Former bishop Heather Cook convicted in cyclist's death to become eligible for parole

Heather Elizabeth Cook, the former Episcopal bishop who pleaded guilty to four criminal charges in the December 2014 crash that killed a bicyclist in North Roland Park, is eligible for parole next month.

Cook pleaded guilty to vehicular manslaughter, leaving the scene of an accident, driving under the influence and texting while driving in the incident. She was sentenced to seven years in prison on Oct. 27, 2015.

A parole hearing for Cook, 60, will be held May 9 at the Maryland Correctional Institution for Women in Jessup, where she has been held since her sentencing, said Gerard Shields, a spokesman for the Maryland Department of Public Safety and Correctional Services.

Because Maryland law does not classify vehicular manslaughter as a violent offense, Shields said, Cook becomes eligible for parole once she has served 25 percent of her sentence.

"I can relate to people who think it feels soon," he said. "It does feel like all this just happened yesterday."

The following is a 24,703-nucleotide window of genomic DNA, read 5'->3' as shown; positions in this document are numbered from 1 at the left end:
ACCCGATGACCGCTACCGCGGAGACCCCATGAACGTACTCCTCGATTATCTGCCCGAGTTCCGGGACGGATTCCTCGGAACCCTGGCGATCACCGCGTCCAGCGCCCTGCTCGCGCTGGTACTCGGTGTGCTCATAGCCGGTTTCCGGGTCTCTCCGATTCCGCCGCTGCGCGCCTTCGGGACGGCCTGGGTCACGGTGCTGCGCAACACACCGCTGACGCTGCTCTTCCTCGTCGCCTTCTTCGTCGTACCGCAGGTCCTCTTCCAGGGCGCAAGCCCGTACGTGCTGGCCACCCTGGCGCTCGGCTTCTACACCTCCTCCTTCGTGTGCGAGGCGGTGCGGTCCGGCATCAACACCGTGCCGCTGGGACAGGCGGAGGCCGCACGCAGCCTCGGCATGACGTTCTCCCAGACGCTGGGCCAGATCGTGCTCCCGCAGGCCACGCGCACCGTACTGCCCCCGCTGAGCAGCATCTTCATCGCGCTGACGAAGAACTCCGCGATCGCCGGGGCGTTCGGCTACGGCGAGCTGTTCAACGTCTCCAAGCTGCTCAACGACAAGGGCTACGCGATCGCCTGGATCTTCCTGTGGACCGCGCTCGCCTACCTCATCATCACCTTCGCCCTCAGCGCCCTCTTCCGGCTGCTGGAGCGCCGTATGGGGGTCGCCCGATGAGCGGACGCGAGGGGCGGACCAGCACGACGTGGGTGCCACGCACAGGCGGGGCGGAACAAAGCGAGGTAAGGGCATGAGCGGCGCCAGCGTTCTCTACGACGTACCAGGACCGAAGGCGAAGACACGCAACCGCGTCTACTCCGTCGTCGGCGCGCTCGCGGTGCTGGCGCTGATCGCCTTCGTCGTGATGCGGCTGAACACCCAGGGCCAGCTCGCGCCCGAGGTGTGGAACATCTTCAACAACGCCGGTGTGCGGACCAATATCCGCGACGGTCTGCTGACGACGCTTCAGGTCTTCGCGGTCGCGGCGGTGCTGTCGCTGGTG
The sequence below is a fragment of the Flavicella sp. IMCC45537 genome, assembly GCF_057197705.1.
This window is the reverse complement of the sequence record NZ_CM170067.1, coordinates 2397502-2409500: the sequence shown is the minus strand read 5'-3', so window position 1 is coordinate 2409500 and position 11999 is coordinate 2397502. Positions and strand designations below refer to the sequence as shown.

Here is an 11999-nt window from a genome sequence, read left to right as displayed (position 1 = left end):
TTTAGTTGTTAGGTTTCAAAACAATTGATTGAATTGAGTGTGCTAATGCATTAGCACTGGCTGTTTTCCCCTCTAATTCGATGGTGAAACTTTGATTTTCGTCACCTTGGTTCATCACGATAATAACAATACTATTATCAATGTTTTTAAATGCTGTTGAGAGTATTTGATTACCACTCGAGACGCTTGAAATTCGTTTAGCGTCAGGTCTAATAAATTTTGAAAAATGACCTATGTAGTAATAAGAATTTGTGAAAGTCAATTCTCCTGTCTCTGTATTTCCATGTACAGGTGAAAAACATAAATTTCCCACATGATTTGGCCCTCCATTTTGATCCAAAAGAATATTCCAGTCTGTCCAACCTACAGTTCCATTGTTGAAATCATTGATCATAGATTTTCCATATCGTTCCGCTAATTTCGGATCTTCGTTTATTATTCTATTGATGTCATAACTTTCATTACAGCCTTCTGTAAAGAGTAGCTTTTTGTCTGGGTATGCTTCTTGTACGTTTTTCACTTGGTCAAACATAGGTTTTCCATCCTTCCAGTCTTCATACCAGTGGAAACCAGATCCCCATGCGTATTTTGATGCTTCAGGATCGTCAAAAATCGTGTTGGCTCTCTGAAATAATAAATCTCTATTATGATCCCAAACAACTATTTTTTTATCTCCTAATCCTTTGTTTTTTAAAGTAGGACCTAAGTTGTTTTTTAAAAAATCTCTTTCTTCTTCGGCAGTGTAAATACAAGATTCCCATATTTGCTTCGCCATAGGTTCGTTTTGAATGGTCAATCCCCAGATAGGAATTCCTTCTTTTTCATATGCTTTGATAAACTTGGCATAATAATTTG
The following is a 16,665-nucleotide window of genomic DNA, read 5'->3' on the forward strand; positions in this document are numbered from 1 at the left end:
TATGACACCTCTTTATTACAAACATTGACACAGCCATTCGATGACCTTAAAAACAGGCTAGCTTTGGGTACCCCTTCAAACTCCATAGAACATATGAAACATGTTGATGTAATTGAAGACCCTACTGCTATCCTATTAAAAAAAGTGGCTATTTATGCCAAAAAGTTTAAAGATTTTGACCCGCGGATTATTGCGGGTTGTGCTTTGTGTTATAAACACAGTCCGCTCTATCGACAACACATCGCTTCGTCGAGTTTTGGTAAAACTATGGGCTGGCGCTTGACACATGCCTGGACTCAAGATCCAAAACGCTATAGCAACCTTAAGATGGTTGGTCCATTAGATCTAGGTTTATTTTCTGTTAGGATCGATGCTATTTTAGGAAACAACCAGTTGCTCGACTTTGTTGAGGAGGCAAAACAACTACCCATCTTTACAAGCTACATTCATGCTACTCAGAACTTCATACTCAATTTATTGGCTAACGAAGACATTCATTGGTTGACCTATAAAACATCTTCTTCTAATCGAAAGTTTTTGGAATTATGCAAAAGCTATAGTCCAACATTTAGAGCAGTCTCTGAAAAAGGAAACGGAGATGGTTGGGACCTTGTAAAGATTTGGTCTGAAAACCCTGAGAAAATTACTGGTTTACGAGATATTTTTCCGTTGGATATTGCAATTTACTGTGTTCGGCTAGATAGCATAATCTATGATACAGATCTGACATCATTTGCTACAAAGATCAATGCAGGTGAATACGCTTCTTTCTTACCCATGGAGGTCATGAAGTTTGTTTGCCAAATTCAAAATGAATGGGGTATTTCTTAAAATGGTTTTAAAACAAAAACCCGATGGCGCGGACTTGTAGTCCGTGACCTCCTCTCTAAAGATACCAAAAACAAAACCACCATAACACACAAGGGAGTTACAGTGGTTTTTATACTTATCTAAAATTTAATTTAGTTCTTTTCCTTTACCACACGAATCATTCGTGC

Cook was driving south on Roland Ave. two days after Christmas, 2014, when she drove her 2001 Subaru into a bike lane, striking Thomas Palermo, a 41-year-old married father of two, who was cycling in the same direction.

Baltimore State's Attorney Marilyn Mosby alleged that a breathalyzer measured Cook's blood-alcohol level at 0.22 percent — nearly three times the legal limit in Maryland — more than 30 minutes after the crash.

Cook had pleaded guilty to a 2010 drunk-driving charge on the Eastern Shore in which she registered a blood alcohol level of 0.27 percent. In that incident, police said they found marijuana and empty liquor bottles in her car and that Cook had been driving on a shredded tire. 

The Palermo case roiled the city's cycling community and the national Episcopal church, and it triggered scrutiny of the Episcopal diocese, which had elevated Cook to its second-highest position in May of 2014.

That September, Katherine Jefferts Schori, then presiding bishop of the national church, presided at the ceremony during which Cook was consecrated as bishop.

Diocesan officials said the search committee was aware of the 2010 case but said committee members were unfamiliar with its details.

Deciding it was a "one-time mistake," the panel left it up to Cook to tell her electors about it. Officials have said she alluded to the case in parish meetings but only in vague terms.

Cook, the first female bishop in the history of the diocese, resigned her position on May 1, 2015. She entered her guilty pleas that September.

jonathan.pitts@baltsun.com

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